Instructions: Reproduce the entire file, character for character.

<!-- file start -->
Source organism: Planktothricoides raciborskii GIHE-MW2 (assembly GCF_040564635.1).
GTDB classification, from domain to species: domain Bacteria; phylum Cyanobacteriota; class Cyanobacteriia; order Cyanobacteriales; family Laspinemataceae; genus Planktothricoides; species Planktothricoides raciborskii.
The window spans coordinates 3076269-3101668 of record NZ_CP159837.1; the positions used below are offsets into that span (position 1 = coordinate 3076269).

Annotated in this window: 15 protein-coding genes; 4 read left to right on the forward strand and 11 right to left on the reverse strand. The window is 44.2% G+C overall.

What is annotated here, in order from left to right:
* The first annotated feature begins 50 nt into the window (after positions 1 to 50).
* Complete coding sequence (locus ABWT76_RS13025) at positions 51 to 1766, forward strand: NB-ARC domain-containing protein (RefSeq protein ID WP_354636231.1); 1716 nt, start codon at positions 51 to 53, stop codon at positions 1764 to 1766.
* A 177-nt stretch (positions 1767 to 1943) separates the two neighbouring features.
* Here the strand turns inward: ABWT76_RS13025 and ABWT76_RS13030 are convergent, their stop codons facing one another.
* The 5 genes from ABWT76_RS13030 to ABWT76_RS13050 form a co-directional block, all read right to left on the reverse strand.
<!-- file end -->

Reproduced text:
Source organism: Planktothricoides raciborskii GIHE-MW2 (assembly GCF_040564635.1).
GTDB classification, from domain to species: domain Bacteria; phylum Cyanobacteriota; class Cyanobacteriia; order Cyanobacteriales; family Laspinemataceae; genus Planktothricoides; species Planktothricoides raciborskii.
The window spans coordinates 3076269-3101668 of record NZ_CP159837.1; the positions used below are offsets into that span (position 1 = coordinate 3076269).

Annotated in this window: 15 protein-coding genes; 4 read left to right on the forward strand and 11 right to left on the reverse strand. The window is 44.2% G+C overall.

What is annotated here, in order from left to right:
* The first annotated feature begins 50 nt into the window (after positions 1 to 50).
* Complete coding sequence (locus ABWT76_RS13025) at positions 51 to 1766, forward strand: NB-ARC domain-containing protein (RefSeq protein ID WP_354636231.1); 1716 nt, start codon at positions 51 to 53, stop codon at positions 1764 to 1766.
* A 177-nt stretch (positions 1767 to 1943) separates the two neighbouring features.
* Here the strand turns inward: ABWT76_RS13025 and ABWT76_RS13030 are convergent, their stop codons facing one another.
* The 5 genes from ABWT76_RS13030 to ABWT76_RS13050 form a co-directional block, all read right to left on the reverse strand.